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The most often-used argument I hear for agreeing to take military action in Syria is that if we don’t, the United States will appear weak-willed.
As children are preparing to go back to school, parents and their kids are getting ready mentally and physically.
Students and parents gave the East Valley Institute of Technology a big thumbs-up in a recent annual survey.
America hasn’t “won” a war since 1945. Korean War cost a billion dollars and didn’t change a thing. 36,574 Americans died and 103,284 were wounded. During the 1967 Israel/Arab War, 34 American Sailors were killed and 171 wounded by the Israel Air Force.
The way Sonny Borrelli sees it, if you could drive a big rig in a war zone, navigating Arizona traffic should be a breeze.
Ten years on, what do we have as a result of our involvement in Iraq?
Children in need will receive needed dental treatment and care this month as part of the Arizona Dental Foundation’s Give Kids a Smile. This year, the foundation will provide more than 1,200 children from low-income schools free restorative care through statewide activities.
On a sun-splashed Higley High School football field blanketed with a warm autumn breeze on Friday, more than 3,000 people came to celebrate military veterans for their service and sacrifices they made through the decades for the freedoms we enjoy today that did not come for free.
Editor's Note: These letters to the editor have been sorted by topic by the Tribune editorial staff in an effort to allow readers to read varied opinions on the issues, candidates, and other circumstances surrounding the 2012 general election. These submissions are the opinions of the author, not the Tribune, and have not been edited for grammar or content.
If the federal government was meant to create jobs, it would have created a surplus of them by now, and unemployment would be far below 7.8 percent — considering the exorbitant amount of money the Obama administration has, as it says, “invested” to do so.
Figuring out what to do for work is a process that happens over time, rather than a single one-time decision. Career planning is a developmental, thought-provoking process. You must examine yourself: your interests, your temperament, and your values. You then need to think about what you want in a job.
WASHINGTON (AP) — U.S. combat troops patrol dusty pathways in Afghanistan, look for hidden roadside bombs, load and fire mortar shells at insurgents' positions. So when they come home, how will that help them land a civilian job?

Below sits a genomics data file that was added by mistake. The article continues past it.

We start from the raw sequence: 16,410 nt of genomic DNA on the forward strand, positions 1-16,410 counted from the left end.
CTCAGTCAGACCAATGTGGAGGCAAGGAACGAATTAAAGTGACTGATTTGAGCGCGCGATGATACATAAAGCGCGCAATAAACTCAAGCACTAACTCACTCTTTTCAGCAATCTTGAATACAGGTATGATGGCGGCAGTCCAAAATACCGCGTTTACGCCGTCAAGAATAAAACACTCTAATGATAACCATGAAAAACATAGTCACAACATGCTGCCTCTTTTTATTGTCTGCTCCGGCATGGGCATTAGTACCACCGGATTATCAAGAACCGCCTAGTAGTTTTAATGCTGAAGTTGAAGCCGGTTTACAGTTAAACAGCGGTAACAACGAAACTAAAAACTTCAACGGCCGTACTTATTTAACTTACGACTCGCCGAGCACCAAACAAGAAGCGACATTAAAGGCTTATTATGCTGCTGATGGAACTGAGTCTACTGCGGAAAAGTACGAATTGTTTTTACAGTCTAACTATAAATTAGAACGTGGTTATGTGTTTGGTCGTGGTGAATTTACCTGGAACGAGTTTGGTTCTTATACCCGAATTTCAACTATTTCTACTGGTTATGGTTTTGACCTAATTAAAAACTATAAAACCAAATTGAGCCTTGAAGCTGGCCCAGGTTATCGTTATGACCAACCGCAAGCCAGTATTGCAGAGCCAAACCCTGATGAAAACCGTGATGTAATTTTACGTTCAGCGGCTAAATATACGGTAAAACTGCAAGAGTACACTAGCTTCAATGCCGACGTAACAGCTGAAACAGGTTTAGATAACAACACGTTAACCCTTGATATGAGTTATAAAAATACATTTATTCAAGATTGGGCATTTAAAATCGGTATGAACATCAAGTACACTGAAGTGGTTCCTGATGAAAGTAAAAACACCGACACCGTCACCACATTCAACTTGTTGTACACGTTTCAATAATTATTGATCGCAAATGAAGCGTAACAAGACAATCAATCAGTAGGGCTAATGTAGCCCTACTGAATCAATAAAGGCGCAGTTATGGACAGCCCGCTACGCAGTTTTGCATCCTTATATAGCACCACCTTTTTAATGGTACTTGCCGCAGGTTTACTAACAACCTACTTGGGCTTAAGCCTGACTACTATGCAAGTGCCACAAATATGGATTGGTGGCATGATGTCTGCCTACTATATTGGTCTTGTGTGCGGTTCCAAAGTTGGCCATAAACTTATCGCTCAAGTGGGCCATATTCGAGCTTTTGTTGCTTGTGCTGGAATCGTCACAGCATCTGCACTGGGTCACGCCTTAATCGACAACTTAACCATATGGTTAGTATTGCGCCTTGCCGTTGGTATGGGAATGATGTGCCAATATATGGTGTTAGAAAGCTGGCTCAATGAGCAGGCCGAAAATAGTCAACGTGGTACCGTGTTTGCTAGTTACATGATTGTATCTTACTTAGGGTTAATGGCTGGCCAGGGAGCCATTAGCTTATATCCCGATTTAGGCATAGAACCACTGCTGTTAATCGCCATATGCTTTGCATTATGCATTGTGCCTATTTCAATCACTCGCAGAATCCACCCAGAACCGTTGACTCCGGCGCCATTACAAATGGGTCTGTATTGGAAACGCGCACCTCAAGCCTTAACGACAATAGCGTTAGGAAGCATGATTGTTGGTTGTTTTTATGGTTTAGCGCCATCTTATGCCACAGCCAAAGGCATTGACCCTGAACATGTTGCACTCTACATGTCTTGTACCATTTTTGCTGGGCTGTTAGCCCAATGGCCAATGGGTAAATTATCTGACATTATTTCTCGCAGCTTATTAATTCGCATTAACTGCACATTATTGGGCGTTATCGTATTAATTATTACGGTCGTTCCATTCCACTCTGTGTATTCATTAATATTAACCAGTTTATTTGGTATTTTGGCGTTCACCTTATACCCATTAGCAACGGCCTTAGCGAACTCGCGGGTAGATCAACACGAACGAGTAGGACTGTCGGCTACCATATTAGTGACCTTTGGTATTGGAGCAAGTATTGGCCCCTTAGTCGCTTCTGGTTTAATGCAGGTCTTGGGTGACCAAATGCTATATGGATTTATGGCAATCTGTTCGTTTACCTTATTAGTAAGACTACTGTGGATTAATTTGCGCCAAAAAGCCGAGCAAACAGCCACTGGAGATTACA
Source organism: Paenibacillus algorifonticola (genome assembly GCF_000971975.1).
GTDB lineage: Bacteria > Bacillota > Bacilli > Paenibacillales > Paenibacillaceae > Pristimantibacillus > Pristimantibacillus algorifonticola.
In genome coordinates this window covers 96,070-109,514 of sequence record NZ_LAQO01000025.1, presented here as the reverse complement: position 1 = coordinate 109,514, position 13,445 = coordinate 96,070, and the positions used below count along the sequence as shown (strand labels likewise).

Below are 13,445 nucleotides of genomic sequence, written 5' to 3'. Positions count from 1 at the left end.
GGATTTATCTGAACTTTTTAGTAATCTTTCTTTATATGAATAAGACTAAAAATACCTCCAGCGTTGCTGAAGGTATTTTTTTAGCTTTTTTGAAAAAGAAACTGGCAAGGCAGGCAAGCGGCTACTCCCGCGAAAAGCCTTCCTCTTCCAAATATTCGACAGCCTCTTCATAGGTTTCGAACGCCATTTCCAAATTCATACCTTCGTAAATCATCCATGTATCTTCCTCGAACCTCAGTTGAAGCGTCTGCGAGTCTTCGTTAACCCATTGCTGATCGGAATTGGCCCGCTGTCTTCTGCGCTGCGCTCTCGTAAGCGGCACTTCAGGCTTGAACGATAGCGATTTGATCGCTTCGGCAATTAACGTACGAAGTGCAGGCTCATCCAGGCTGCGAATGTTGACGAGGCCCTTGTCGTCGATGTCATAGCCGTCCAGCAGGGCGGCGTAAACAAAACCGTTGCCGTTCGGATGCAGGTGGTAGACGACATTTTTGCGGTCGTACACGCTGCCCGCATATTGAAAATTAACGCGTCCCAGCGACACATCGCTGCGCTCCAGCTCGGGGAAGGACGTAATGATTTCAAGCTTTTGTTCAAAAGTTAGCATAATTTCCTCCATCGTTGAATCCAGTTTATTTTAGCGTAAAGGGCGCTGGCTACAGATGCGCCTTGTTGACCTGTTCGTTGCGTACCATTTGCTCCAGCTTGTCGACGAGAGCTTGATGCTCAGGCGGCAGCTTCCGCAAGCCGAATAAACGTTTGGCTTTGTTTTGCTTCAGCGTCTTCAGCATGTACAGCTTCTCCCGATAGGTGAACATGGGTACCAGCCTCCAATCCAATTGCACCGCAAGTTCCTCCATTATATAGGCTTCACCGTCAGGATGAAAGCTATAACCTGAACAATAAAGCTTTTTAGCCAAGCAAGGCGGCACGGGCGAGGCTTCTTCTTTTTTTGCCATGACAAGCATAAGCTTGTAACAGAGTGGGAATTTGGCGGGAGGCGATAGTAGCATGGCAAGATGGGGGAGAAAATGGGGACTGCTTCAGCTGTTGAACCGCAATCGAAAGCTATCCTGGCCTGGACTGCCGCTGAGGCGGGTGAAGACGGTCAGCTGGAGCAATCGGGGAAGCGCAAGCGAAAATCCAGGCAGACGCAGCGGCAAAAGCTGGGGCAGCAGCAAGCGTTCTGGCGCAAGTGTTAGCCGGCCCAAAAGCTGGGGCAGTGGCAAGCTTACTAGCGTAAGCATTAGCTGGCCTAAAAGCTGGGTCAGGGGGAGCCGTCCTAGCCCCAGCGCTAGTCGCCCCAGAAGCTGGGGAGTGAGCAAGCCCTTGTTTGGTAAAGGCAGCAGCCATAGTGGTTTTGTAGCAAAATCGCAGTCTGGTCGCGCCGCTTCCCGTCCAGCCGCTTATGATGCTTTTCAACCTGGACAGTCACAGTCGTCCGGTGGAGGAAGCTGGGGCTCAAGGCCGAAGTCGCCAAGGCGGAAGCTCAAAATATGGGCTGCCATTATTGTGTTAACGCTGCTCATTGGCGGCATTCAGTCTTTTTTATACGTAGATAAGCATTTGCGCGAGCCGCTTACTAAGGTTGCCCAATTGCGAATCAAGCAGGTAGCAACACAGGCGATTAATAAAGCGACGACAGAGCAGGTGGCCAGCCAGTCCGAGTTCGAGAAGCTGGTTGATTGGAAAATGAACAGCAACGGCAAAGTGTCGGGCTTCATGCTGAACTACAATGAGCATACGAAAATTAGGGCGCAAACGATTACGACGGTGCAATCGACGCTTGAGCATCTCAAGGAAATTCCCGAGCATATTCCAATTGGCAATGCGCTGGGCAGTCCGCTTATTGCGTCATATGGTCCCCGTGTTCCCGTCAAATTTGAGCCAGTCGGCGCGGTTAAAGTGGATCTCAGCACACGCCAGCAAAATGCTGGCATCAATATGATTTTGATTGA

This is a significant weekend, one that memorializes those who have gone before. Hopefully we feel every, reverent emotion for those who have died in our service and those who developed this country through their sweat and sorrows; not only our dedicated military, but our forefathers who religiously worked to support their families and others who needed a hand up.
Figuring out what to do for a career is a process that happens over time, rather than a single one-time decision. Career planning is a developmental, thought-provoking process. You must examine yourself: your interests, your temperament, and your values. You then need to think about what you want in a job.
Surrounded by the protection of barbed-wire fences and cement barricades, the United States Forces — Iraq flag was furled for the last time during an unpretentious ceremony in Baghdad on Dec. 15. It has been a long nine years. At the war’s onset in 2003, troops were promised the only way to return home was through Baghdad. Nine years, two administrations, and multiple tours later — with mission finally accomplished — troops are headed home to celebrate Christmas.
In those days before kids, I was fast asleep when the phone by my bed rang at about half past six in the morning. It was my father calling. Planes had flown into the World Trade Center. America was being attacked. I knocked on the door of my guest bedroom to awaken a visiting friend. Together, thousands of miles from New York and Washington, we experienced the day - the fall of one tower and then the other, the attack on the Pentagon, the confusion, the rumors, the terror - the way most Americans did: watching television in stunned silence. It's not just that we all still remember where we were when we heard; it's that at that very moment we knew we would always remember.
ALCATRAZ ISLAND, Calif. (AP) - When night fell on The Rock in San Francisco Bay, visitors moved shadow-like through the former prison's lantern-lit hospital rooms, a gloaming against dingy walls with peeling blue paint.
Lou Vandervlucht suffered a stroke more than a year ago, but after a lot of hard work, he is now inching his bowling average back above 200.
In the late night hours of Jan. 31, 2010, Vandervlucht rolled onto his left side in bed, but he couldn’t pick up his right arm to move with him; sitting on the side of the bed, he couldn’t shake it out; when he tried to stand, his right leg buckled under him; after carefully making his way to the kitchen, Vandervlucht discovered he couldn’t write his own name.
The news nuggets just keep on coming in the Osama bin Laden story, even as we wait patiently for the movie and the inevitable HBO documentary. For instance, we learned that the most wanted man in the world apparently dyed his beard - not as a disguise, but to look better on YouTube.
Like the words and title of a 1944 hit song, Henry C. "Hank" Woodrum Jr. soon will be going on a "sentimental journey" himself.
Twenty years ago, U.S. warplanes began bombing Iraqi positions in the first shots of what would be a brief and successful campaign to end the occupation of Kuwait.
"It was a bit excessive. There were balloons, banners, and a lot of people," Sgt. John Ricketts said, recalling his arrival Friday night at Sky Harbor Airport.